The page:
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30-second therapist: How do I get over an emotional affair?

Need a quick answer to a relationship dilemma? Relationship expert Dr. Gilda Carle cuts through the fluff with her relationship advice in TODAY.com’s “30-second therapist” series.Q: My husband of 12 years broke my heart by talking to my ex-best friend of 18 years. Nothing physical happened. They just flirted with what future they might have together. We have 3 children, so I've decided to fo
Man working as wife sleeps
Man working as wife sleepsToday
/ Source: TODAY.com
Today

Need a quick answer to a relationship dilemma? Relationship expert Dr. Gilda Carle cuts through the fluff with her relationship advice in TODAY.com’s “30-second therapist” series.

Q: My husband of 12 years broke my heart by talking to my ex-best friend of 18 years. Nothing physical happened. They just flirted with what future they might have together. We have 3 children, so I've decided to forgive him and move on in our marriage. I just don't know how to let go of the pain and really move on and be happy. We've been together for 16 years and my family is my world. Please help. —Broken-hearted Wife

Dear Broken-hearted,

In my book, “How to WIN When Your Mate Cheats,” I underscore that cheating will push lifeless lovers either to mend what they have or end what they had. Your husband’s emotional indiscretion is pushing you to consider that you made your man and family your “world,” but you obscured your own needs from the mix. To attract any man, your weepy victim signature must expand to that of confident victor!

Hubby crossed the line and acted on his fantasies because he apparently felt a void. Not a healthy fix!  But your own emotional exit from the marriage must also be assessed. You can certainly love your husband and family, but loving yourself first is necessary to show them how. The right therapist can help you return to the exciting woman your man once craved.

Q: After being married for 23 years, I asked my husband for a separation six months ago. I listed things so we both knew what the other one would be trying to fix. We kept in touch, but he had not made the effort to seek counseling. When he would ask about us, I would say I didn't know yet. It was hard for me not to let him return home because I love him dearly. Recently, I discovered that he’s seeing someone else. He said he's dating because all he ever heard from me is, “I don't know yet.” I told him to divorce me now because he has disrespected our vows and me. I feel betrayed! I thought we could get past our issues. How can he turn off 23 years of feelings and move on so quickly? Please help! —Separate But Unequal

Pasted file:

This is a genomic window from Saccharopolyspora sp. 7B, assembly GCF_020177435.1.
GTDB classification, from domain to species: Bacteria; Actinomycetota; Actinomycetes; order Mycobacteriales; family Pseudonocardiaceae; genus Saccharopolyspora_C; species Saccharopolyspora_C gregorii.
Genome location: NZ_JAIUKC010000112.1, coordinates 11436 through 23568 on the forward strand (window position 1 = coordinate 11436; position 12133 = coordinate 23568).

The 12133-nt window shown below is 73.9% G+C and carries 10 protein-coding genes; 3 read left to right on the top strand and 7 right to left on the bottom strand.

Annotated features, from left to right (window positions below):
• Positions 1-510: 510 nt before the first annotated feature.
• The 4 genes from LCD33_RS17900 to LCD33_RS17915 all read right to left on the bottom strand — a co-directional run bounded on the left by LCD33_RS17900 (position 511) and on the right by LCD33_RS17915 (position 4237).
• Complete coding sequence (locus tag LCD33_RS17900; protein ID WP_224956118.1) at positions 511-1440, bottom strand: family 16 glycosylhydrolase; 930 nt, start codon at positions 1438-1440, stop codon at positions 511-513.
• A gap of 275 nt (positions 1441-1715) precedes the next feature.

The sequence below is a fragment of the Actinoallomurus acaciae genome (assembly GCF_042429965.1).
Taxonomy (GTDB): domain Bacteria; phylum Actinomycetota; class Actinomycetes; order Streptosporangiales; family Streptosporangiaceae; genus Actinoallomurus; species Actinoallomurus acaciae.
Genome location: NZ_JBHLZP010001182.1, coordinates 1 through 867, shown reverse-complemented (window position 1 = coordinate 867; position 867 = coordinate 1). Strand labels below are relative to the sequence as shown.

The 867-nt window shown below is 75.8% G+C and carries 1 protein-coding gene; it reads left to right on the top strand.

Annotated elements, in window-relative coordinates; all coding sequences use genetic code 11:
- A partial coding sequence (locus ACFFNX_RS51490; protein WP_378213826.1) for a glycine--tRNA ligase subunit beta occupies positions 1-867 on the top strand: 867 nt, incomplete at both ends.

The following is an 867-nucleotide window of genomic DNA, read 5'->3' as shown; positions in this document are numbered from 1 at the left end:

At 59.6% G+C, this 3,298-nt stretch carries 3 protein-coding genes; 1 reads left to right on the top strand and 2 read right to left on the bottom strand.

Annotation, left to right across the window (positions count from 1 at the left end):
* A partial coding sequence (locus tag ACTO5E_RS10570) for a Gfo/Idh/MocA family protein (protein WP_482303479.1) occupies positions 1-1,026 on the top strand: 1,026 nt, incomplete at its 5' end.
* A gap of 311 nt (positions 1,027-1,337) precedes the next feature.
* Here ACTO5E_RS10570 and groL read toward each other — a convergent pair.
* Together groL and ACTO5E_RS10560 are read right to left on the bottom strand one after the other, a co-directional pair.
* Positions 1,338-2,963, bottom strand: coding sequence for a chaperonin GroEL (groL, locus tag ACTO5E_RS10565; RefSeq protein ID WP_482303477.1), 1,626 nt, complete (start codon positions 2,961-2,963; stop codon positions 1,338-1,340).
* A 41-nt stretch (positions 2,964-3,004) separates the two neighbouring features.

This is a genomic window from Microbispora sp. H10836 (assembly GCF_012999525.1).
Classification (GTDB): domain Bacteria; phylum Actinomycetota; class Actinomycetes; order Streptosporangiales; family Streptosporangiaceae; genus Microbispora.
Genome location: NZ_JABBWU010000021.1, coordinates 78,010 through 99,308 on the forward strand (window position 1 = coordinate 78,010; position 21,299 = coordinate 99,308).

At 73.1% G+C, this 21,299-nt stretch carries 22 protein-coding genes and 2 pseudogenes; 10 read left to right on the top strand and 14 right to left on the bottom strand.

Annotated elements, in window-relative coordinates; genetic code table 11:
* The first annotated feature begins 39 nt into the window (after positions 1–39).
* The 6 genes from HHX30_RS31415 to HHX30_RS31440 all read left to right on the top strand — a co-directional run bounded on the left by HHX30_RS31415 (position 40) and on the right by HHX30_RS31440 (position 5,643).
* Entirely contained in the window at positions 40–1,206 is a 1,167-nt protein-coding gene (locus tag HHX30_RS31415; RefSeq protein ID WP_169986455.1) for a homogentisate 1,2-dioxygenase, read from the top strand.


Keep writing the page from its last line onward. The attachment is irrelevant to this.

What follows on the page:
Dear Separate,

Lady, what kind of mind games are you playing? You demanded a separation, forced hubby out of the house, outlined his problems, and dictated what he must do to re-enter. When he obediently asked “When?,” you said you “didn’t know yet.”

I don’t recommend dating during separation because that’s when introspection should trump licking wounds with another body. But you’re playing the injured and betrayed wife after manipulating this showdown.  Girlfriend, you can’t control a mate!  Every couple has issues, but those who thrive solve them TOGETHER. To answer your question, the reason hubby could quickly turn off 23 years with you was that he finally located a pair of scissors to clip his puppet strings.  —Dr. Gilda

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Dr. Gilda Carle  is the relationship expert to the stars. She is a professor at New York’s Mercy College and has written 15 books; her latest is “Don’t Bet on the Prince!”